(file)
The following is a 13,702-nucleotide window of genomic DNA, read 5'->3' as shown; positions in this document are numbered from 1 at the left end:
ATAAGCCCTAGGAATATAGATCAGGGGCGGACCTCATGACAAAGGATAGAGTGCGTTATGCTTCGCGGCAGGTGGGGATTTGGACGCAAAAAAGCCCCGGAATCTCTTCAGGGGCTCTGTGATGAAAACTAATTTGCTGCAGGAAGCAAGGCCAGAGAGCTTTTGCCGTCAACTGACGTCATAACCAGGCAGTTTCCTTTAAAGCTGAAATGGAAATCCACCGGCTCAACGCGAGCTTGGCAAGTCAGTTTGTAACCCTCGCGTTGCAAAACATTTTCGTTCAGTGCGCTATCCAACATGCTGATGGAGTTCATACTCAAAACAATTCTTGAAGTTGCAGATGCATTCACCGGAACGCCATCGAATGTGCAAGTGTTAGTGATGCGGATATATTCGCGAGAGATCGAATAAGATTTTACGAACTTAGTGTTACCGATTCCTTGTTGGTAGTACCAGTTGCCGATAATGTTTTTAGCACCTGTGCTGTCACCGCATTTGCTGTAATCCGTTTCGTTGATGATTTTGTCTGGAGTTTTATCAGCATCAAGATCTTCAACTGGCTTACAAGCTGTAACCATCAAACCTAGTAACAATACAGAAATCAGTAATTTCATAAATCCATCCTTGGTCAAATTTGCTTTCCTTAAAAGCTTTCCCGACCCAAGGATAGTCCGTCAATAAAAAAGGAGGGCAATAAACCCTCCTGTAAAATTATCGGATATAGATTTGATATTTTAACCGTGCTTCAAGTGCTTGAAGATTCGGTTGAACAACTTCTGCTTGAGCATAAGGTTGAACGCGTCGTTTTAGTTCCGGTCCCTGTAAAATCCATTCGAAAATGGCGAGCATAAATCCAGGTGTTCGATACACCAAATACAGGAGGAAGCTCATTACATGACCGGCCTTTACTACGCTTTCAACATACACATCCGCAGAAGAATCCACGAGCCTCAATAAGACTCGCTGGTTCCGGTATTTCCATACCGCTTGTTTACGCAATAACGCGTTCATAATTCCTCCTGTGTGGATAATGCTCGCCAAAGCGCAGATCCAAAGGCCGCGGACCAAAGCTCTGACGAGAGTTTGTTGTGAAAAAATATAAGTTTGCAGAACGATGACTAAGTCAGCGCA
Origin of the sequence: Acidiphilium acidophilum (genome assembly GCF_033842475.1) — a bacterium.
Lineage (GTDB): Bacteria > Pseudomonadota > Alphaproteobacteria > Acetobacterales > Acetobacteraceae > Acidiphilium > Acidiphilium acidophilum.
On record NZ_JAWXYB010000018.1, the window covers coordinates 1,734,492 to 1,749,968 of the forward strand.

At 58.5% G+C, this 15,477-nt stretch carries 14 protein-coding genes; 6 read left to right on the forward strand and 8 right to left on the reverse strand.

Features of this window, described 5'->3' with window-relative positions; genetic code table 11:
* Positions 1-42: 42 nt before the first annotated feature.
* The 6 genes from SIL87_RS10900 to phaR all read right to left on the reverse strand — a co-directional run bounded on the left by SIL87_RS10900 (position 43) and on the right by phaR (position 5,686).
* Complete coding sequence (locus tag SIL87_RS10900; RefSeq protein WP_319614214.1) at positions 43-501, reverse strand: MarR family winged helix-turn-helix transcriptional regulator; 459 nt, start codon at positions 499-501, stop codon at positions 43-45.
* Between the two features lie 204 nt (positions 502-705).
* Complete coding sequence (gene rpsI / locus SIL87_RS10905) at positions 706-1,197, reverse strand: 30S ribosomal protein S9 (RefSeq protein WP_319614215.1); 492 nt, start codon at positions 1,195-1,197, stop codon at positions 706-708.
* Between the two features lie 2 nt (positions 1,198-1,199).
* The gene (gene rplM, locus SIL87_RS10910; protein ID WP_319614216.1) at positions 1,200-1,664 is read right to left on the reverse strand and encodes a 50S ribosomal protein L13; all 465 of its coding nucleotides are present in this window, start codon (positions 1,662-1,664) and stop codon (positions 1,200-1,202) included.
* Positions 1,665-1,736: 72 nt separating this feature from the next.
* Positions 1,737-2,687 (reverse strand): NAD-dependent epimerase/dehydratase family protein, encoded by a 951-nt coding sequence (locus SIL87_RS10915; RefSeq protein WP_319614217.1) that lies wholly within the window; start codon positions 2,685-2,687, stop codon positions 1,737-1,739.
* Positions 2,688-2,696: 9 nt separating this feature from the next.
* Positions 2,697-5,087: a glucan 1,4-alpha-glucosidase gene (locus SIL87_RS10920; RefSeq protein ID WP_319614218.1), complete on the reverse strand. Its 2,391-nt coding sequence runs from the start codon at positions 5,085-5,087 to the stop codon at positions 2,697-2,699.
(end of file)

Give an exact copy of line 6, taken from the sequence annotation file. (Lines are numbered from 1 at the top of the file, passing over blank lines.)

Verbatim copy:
At 58.5% G+C, this 15,477-nt stretch carries 14 protein-coding genes; 6 read left to right on the forward strand and 8 right to left on the reverse strand.